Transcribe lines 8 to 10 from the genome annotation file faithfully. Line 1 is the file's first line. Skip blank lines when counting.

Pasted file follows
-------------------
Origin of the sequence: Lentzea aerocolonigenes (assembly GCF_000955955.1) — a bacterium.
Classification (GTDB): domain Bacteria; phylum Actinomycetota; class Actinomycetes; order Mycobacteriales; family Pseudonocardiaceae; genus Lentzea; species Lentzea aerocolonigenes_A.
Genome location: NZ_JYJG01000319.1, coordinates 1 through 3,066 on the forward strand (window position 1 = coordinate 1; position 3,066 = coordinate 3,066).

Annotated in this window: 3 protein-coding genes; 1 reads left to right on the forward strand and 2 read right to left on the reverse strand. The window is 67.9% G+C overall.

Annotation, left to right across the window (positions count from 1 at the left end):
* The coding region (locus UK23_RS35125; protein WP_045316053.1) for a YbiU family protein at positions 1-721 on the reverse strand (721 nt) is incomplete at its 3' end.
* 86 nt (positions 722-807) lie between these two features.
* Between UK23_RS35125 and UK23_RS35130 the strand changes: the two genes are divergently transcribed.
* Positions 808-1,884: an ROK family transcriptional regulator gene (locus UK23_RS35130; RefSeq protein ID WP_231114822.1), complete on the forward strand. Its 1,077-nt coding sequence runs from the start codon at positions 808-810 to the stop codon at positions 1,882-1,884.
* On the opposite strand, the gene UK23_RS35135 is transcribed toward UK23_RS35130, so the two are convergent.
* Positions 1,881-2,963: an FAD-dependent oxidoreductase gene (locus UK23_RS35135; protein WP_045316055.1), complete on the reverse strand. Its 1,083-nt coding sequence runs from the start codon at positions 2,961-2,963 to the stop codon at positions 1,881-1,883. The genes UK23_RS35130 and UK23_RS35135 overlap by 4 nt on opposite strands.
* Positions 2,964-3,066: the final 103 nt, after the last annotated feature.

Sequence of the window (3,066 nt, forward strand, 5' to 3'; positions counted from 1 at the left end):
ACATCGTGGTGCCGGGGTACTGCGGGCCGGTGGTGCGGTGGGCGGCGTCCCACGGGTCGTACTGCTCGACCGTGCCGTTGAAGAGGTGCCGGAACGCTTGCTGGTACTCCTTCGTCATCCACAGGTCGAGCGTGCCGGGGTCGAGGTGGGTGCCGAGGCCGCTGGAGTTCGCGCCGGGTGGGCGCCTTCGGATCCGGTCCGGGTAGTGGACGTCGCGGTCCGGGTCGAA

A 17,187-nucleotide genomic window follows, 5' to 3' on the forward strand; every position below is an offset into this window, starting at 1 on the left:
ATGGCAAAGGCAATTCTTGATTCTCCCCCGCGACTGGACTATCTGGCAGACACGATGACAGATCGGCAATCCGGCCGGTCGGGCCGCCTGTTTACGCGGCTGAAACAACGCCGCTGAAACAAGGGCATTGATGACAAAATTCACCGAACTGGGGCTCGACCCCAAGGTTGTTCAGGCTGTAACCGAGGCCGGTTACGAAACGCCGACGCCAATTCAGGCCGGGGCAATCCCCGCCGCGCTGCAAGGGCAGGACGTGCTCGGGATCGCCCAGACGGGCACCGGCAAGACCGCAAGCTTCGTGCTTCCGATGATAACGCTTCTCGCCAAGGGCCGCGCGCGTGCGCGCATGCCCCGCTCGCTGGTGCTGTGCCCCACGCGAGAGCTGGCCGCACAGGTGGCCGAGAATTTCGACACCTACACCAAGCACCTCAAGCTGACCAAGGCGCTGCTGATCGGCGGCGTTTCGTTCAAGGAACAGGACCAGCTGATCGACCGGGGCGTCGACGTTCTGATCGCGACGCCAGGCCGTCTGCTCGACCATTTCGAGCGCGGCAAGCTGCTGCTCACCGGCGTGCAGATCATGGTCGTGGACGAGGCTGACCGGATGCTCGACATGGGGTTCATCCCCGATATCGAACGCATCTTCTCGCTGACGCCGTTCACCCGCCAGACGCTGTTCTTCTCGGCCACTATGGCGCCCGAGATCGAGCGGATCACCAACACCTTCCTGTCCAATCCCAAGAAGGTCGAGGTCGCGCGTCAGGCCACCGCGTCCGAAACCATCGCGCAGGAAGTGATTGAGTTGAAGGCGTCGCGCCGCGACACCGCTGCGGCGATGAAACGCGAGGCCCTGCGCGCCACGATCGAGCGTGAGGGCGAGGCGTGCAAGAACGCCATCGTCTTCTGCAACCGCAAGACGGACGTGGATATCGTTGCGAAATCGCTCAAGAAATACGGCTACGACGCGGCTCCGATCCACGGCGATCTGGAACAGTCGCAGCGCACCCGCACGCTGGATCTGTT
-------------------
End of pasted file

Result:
* Between UK23_RS35125 and UK23_RS35130 the strand changes: the two genes are divergently transcribed.
* Positions 808-1,884: an ROK family transcriptional regulator gene (locus UK23_RS35130; RefSeq protein ID WP_231114822.1), complete on the forward strand. Its 1,077-nt coding sequence runs from the start codon at positions 808-810 to the stop codon at positions 1,882-1,884.
* On the opposite strand, the gene UK23_RS35135 is transcribed toward UK23_RS35130, so the two are convergent.